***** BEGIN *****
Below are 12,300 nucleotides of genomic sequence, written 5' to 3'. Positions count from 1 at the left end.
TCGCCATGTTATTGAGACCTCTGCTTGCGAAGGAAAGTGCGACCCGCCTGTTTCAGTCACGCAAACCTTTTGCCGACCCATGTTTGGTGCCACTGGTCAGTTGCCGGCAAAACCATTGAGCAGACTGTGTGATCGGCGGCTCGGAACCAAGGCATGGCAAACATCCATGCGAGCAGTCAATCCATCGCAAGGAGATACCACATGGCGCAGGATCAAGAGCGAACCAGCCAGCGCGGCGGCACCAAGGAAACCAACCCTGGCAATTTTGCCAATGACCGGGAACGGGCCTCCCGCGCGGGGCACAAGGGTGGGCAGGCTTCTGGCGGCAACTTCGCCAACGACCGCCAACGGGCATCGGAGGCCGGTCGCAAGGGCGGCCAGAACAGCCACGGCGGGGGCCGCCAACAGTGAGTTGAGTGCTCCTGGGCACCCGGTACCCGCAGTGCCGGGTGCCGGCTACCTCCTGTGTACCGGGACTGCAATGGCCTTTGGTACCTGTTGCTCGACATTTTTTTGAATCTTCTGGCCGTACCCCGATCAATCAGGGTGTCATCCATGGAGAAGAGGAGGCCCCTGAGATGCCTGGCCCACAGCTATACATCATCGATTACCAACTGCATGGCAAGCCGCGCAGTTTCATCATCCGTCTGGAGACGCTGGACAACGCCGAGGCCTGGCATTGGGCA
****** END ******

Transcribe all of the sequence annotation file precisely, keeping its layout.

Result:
Below are 12,300 nucleotides of genomic sequence, written 5' to 3'. Positions count from 1 at the left end.
TCGCCATGTTATTGAGACCTCTGCTTGCGAAGGAAAGTGCGACCCGCCTGTTTCAGTCACGCAAACCTTTTGCCGACCCATGTTTGGTGCCACTGGTCAGTTGCCGGCAAAACCATTGAGCAGACTGTGTGATCGGCGGCTCGGAACCAAGGCATGGCAAACATCCATGCGAGCAGTCAATCCATCGCAAGGAGATACCACATGGCGCAGGATCAAGAGCGAACCAGCCAGCGCGGCGGCACCAAGGAAACCAACCCTGGCAATTTTGCCAATGACCGGGAACGGGCCTCCCGCGCGGGGCACAAGGGTGGGCAGGCTTCTGGCGGCAACTTCGCCAACGACCGCCAACGGGCATCGGAGGCCGGTCGCAAGGGCGGCCAGAACAGCCACGGCGGGGGCCGCCAACAGTGAGTTGAGTGCTCCTGGGCACCCGGTACCCGCAGTGCCGGGTGCCGGCTACCTCCTGTGTACCGGGACTGCAATGGCCTTTGGTACCTGTTGCTCGACATTTTTTTGAATCTTCTGGCCGTACCCCGATCAATCAGGGTGTCATCCATGGAGAAGAGGAGGCCCCTGAGATGCCTGGCCCACAGCTATACATCATCGATTACCAACTGCATGGCAAGCCGCGCAGTTTCATCATCCGTCTGGAGACGCTGGACAACGCCGAGGCCTGGCATTGGGCA